By Ray Pride Pride@moviecitynews.com

Andy Rector

“Don’t try to sound wise or informed about Jerry, don’t try to shed light.  He rejects being understood, quite properly, and his impulses live in darkness.  At any rate, nobody really knows anybody in this life, we’re all surprises—a fact Jerry’s every twitch elucidated.  The countless commentators who worked through the decades to label Jerry, judge him, pass sentence, never sat with him at table, yet eagerly framed him in personal, not professional, terms.  We never met, but I always cherish a tiny moment caught and held by Martin Scorsese in The King of Comedy, where a man I take to be very like Jerry, named, of course, Jerry, pauses in the atrium of his New York apartment to watch Sam Fuller’s Pickup on South Street on his television: the penetrating regard, the poise, the suspension of breath, the meticulous air of analysis (which I take to have belonged to both the onscreen Jerry I watch there and the real Jerry playing him) give me a thrill, as though in working to scrutinize this TV watcher I am picking up some of the mojo that is already his, in watching the film on his screen.  Perhaps Jerry Langford isn’t Jerry Lewis in any way, and I’m not getting anywhere near Jerry Lewis by observing him, but I really don’t believe that.

It seems he was always in the glare of one light or another, arclight, klieg light, candlelight, sun. That for him being in the light came naturally (stepping out through the billboard mouth hole in Artists and Models) and therefore couldn’t have been a torture.  Yet can we ever be sure?  Think of Bertolt Brecht’s lines for Kurt Weill:

Some in light and some in darkness
That’s the kind of world we mean.
Those you see are in the daylight.
Those in darkness don’t get seen.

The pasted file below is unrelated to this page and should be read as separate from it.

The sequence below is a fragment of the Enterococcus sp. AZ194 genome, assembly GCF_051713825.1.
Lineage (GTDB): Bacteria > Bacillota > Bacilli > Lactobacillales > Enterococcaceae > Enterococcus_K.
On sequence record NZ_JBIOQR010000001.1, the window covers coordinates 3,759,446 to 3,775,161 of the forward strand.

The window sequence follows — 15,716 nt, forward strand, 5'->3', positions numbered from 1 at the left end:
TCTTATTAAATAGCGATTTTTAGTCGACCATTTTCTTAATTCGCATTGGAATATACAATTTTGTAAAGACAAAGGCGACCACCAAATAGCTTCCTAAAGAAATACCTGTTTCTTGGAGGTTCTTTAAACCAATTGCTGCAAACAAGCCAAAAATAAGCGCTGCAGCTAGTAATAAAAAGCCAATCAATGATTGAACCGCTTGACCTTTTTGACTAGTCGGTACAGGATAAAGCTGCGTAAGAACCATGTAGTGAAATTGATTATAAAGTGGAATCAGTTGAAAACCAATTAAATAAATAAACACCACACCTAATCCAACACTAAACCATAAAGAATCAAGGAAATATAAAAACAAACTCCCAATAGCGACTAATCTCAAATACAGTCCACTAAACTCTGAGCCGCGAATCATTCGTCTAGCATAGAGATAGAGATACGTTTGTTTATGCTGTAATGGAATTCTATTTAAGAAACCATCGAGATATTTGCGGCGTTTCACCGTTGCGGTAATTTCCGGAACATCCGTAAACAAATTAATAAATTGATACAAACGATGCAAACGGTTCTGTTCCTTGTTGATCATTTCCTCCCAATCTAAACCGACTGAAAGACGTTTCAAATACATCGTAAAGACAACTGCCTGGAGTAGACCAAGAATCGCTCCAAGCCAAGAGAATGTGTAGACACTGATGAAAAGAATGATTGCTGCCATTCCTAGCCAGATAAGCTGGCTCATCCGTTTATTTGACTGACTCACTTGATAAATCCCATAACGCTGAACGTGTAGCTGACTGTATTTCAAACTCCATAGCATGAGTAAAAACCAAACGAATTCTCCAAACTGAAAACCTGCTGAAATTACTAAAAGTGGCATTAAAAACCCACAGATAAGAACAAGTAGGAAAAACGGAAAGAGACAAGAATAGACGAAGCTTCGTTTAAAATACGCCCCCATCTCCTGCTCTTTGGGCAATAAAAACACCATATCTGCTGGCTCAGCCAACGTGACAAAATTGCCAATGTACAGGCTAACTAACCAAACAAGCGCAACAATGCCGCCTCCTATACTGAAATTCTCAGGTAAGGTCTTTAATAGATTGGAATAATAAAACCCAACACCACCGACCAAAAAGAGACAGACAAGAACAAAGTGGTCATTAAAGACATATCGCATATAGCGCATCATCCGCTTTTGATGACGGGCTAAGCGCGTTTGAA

Since, watching Jerry, we sit in the darkness, can we really know what it is to suffer illumination—always unless one retreats, from every side, and with howling voices?  Jerry’s performative antics were hugely visual. It is interesting that Jerry, an unwavering source of brilliance, was somehow not a source of illumination.  Illumination was neither his method nor his path, although he was a blinding sun.  The confession speech at the end of The Nutty Professor, where he breaks up during “That Old Black Magic,” then stands on the stage and tells the story of his life:  it is pure sunshine, if also, simultaneously, degradation. ”
~ Andy Rector

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The Atlantic: You saw that the Academy Awards recently held up your 2001 acceptance speech as the Platonic ideal of an Oscar speech. Did you have a reaction?

Soderbergh: Shock and dismay. When that popped up and people started texting me about it, I said, “Oh, it’s too bad I’m not there to tell the story of how that took place.” Well. I was not sober at the time. And I had nothing prepared because I knew I wasn’t going to win [Best Director for Traffic]. I figured Ridley, Ang or Daldry would win. So I was hitting the bar pretty hard, having a great night, feeling super-relaxed because I don’t have to get up there. So the combination of a 0.4 blood alcohol level and lack of preparation resulted in me, in my state of drunkenness crossed with adrenaline surge. I was coherent enough to know that [if I tried to thank everyone], that way lies destruction. So I went the other way. There were some people who appreciated that, and there were some people who really wanted to hear their names said, and I had to apologize to them.
~ Steven Soderbergh

 

“I have made few films in a way. I never made action films. I never made science fiction films. I never made, really, very complicated settings, because I had modest ambitions. I knew they would never trust me to have the budget to do something different, so my mind is more focused on things I know. So they were always mental adventures I wanted to approach and share. Working for cinema with no – not only no money, but also no ambition for money. I was happy and proud [to receive the honorary Oscar] because of that, that [the Academy] could understand what kind of work I have done over 60 years. I stayed faithful to the ideal of sharing emotion, impressions, and mostly because I have so much empathy for other people that I approach people who are not really spoken about. I have 65 years of work in my bag, and when I put the bag down, what comes out? It’s really the desire of finding links and relationships with different kinds of people. I never made a film about the bourgeoisie, about rich people. about nobility. My choices have been to show people that are, in a way, more common and see that each of them has something special and interesting, rare and beautiful. It’s my natural way of looking at people. I didn’t fight my instincts. And maybe that has been appreciated in the famous circle of Hollywood.“

Agnes Varda